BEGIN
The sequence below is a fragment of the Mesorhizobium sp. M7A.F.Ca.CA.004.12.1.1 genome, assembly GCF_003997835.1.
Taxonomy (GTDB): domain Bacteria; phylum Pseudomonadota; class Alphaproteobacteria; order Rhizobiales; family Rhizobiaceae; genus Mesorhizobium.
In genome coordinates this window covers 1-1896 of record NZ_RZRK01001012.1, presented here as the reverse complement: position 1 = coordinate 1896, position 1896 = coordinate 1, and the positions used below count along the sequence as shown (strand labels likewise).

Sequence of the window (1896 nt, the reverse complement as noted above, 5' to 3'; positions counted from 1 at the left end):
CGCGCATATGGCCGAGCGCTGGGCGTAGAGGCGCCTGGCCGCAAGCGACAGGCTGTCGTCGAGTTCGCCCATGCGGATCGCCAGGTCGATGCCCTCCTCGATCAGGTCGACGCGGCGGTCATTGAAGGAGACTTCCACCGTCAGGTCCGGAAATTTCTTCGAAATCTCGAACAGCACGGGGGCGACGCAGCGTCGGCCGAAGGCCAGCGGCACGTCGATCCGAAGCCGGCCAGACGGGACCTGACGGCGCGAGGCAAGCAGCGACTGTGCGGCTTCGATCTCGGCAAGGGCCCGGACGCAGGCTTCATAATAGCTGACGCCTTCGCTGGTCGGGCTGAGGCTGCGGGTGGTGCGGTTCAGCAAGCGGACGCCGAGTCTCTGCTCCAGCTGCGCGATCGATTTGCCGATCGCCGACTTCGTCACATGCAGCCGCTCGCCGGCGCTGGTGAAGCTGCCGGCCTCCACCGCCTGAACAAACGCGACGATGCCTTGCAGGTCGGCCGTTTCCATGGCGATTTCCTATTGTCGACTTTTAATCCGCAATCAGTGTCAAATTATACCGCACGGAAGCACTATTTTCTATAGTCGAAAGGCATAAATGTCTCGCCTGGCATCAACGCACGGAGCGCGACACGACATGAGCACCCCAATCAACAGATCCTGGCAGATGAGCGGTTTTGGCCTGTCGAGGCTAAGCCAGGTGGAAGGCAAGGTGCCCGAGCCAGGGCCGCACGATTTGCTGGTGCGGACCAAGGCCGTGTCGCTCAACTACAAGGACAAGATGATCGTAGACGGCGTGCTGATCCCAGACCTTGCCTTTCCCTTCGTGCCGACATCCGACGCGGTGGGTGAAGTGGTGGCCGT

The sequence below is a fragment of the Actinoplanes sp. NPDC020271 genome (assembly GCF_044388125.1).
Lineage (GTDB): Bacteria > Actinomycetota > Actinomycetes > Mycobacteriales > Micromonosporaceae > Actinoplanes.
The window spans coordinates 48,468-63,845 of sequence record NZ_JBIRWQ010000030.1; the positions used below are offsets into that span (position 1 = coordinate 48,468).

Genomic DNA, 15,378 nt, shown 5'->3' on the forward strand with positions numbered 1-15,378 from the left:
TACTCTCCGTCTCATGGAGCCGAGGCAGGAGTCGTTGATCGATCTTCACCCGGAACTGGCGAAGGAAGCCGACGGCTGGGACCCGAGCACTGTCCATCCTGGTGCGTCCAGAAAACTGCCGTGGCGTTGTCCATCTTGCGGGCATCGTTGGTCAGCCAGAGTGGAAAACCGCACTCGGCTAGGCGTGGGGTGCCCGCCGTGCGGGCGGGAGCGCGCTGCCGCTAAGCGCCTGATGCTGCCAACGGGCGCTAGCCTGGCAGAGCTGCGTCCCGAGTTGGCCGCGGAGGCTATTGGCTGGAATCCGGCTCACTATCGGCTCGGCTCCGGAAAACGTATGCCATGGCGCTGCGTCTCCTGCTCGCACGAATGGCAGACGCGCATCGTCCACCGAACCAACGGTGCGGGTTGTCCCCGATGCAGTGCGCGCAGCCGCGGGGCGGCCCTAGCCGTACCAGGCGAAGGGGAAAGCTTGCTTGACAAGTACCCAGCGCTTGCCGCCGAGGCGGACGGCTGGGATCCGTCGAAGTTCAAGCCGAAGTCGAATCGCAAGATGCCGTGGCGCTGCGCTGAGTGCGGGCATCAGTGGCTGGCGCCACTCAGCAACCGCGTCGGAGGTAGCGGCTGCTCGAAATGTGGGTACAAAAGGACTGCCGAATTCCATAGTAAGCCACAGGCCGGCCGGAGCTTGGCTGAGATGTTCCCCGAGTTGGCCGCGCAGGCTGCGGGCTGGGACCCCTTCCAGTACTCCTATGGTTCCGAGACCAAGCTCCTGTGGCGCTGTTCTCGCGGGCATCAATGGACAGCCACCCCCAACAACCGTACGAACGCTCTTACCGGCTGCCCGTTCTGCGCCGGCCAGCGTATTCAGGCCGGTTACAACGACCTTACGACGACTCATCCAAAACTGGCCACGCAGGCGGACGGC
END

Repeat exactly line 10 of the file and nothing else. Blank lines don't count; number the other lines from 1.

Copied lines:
TACTCTCCGTCTCATGGAGCCGAGGCAGGAGTCGTTGATCGATCTTCACCCGGAACTGGCGAAGGAAGCCGACGGCTGGGACCCGAGCACTGTCCATCCTGGTGCGTCCAGAAAACTGCCGTGGCGTTGTCCATCTTGCGGGCATCGTTGGTCAGCCAGAGTGGAAAACCGCACTCGGCTAGGCGTGGGGTGCCCGCCGTGCGGGCGGGAGCGCGCTGCCGCTAAGCGCCTGATGCTGCCAACGGGCGCTAGCCTGGCAGAGCTGCGTCCCGAGTTGGCCGCGGAGGCTATTGGCTGGAATCCGGCTCACTATCGGCTCGGCTCCGGAAAACGTATGCCATGGCGCTGCGTCTCCTGCTCGCACGAATGGCAGACGCGCATCGTCCACCGAACCAACGGTGCGGGTTGTCCCCGATGCAGTGCGCGCAGCCGCGGGGCGGCCCTAGCCGTACCAGGCGAAGGGGAAAGCTTGCTTGACAAGTACCCAGCGCTTGCCGCCGAGGCGGACGGCTGGGATCCGTCGAAGTTCAAGCCGAAGTCGAATCGCAAGATGCCGTGGCGCTGCGCTGAGTGCGGGCATCAGTGGCTGGCGCCACTCAGCAACCGCGTCGGAGGTAGCGGCTGCTCGAAATGTGGGTACAAAAGGACTGCCGAATTCCATAGTAAGCCACAGGCCGGCCGGAGCTTGGCTGAGATGTTCCCCGAGTTGGCCGCGCAGGCTGCGGGCTGGGACCCCTTCCAGTACTCCTATGGTTCCGAGACCAAGCTCCTGTGGCGCTGTTCTCGCGGGCATCAATGGACAGCCACCCCCAACAACCGTACGAACGCTCTTACCGGCTGCCCGTTCTGCGCCGGCCAGCGTATTCAGGCCGGTTACAACGACCTTACGACGACTCATCCAAAACTGGCCACGCAGGCGGACGGC